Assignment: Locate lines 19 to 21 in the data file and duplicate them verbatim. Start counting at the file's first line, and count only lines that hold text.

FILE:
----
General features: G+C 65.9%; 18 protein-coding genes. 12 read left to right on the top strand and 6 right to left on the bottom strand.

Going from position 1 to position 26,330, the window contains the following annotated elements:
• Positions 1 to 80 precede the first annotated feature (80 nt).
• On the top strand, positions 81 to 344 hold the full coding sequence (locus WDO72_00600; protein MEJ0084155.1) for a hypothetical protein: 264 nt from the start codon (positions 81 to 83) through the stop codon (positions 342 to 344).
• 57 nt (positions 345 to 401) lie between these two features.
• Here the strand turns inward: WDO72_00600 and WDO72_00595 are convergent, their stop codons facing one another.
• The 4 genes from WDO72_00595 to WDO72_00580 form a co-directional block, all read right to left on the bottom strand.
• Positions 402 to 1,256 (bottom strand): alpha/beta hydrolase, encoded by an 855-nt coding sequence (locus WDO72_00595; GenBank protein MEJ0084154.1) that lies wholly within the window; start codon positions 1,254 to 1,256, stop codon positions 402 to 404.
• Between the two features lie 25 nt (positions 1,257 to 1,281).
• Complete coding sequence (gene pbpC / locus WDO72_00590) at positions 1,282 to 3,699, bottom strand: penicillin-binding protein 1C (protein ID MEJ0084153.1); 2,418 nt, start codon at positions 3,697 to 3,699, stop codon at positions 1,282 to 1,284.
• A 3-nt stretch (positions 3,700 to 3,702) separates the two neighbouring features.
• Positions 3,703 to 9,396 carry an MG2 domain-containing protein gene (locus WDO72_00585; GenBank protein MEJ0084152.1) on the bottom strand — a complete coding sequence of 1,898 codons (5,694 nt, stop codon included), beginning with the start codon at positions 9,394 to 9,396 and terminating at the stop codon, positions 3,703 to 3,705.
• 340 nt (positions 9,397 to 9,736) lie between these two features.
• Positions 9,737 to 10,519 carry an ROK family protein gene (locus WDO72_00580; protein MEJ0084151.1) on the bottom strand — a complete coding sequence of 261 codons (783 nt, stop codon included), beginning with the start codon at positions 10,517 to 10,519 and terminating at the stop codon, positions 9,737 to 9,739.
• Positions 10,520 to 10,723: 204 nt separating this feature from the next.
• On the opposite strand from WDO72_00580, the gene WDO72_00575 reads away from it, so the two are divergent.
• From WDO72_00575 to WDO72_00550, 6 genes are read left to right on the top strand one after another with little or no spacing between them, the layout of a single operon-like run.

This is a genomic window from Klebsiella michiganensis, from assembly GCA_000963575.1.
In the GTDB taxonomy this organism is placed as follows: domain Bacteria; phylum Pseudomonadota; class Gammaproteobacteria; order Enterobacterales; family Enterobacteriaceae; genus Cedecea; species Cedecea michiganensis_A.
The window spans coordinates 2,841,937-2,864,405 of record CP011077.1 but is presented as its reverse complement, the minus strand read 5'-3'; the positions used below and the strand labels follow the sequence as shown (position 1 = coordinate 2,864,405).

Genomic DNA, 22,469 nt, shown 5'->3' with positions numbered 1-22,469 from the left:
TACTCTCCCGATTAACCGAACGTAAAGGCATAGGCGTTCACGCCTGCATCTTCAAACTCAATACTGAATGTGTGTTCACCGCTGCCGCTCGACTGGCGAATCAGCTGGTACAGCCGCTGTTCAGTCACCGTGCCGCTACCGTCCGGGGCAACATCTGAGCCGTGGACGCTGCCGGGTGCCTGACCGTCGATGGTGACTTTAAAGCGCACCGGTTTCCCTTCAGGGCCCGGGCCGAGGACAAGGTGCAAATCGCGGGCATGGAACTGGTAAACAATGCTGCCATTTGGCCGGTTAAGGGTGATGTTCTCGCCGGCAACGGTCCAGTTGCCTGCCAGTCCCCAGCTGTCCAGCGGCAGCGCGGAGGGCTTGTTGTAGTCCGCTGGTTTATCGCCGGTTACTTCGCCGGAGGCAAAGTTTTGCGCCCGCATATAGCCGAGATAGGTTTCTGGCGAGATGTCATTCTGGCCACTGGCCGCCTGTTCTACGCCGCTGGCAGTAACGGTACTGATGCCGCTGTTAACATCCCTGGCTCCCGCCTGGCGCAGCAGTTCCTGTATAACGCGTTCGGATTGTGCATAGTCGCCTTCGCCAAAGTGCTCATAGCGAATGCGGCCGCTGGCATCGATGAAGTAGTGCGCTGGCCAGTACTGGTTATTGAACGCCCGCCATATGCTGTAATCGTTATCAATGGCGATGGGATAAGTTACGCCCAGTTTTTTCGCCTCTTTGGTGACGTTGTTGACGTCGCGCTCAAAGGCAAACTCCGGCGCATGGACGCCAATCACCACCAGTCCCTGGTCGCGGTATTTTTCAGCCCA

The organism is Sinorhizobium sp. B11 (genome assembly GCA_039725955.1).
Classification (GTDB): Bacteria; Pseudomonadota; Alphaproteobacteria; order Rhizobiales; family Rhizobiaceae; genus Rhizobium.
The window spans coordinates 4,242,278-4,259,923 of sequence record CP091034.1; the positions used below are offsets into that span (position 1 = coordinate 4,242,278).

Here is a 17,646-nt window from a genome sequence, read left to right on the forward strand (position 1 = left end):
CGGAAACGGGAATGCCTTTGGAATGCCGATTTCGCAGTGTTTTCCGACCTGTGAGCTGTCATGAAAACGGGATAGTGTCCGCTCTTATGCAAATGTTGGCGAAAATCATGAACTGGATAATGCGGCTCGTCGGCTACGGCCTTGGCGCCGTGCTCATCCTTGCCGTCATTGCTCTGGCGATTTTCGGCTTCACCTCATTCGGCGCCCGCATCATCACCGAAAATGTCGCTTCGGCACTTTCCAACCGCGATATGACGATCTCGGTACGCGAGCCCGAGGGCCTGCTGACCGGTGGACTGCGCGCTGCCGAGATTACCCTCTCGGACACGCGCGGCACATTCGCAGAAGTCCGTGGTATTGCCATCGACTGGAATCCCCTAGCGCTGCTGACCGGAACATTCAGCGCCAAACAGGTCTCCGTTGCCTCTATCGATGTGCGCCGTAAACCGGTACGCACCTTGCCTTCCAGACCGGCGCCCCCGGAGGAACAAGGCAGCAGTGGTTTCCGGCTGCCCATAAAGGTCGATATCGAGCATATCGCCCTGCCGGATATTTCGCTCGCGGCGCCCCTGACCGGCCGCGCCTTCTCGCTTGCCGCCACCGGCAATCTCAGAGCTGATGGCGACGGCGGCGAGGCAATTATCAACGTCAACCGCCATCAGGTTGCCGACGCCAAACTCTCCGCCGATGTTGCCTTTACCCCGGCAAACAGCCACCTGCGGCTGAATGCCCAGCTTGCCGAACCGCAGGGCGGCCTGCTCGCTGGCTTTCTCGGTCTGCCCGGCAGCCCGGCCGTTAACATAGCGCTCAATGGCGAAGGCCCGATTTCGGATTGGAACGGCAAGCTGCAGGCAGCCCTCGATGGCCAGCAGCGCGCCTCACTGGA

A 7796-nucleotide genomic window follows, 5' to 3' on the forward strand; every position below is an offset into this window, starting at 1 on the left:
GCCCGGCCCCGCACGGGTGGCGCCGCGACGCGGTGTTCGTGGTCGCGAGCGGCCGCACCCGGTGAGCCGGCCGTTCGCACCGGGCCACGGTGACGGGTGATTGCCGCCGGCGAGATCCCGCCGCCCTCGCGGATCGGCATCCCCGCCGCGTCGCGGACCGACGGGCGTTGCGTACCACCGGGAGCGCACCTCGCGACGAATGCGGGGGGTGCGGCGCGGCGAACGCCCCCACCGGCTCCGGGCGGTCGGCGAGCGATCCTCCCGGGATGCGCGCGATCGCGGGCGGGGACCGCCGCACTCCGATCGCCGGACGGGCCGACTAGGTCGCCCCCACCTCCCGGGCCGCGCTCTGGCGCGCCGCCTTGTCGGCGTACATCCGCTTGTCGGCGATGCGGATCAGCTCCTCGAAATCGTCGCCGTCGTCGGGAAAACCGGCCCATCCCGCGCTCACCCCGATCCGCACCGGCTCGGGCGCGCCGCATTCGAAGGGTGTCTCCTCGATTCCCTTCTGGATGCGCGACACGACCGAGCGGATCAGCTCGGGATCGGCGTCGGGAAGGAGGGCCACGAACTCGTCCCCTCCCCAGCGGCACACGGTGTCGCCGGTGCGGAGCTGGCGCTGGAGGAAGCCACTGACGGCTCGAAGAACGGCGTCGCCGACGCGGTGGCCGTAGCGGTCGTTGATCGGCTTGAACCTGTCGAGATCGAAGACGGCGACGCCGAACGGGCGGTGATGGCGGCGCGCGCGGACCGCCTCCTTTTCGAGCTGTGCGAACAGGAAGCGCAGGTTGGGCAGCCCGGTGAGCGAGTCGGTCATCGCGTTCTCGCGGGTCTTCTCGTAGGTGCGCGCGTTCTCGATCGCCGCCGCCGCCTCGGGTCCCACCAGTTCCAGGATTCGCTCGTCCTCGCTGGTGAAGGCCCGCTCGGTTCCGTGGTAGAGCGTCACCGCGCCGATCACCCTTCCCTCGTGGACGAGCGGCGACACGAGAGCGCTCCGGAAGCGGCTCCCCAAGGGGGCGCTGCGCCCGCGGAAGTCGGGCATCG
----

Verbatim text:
In the GTDB taxonomy this organism is placed as follows: domain Bacteria; phylum Pseudomonadota; class Gammaproteobacteria; order Enterobacterales; family Enterobacteriaceae; genus Cedecea; species Cedecea michiganensis_A.
The window spans coordinates 2,841,937-2,864,405 of record CP011077.1 but is presented as its reverse complement, the minus strand read 5'-3'; the positions used below and the strand labels follow the sequence as shown (position 1 = coordinate 2,864,405).

Genomic DNA, 22,469 nt, shown 5'->3' with positions numbered 1-22,469 from the left: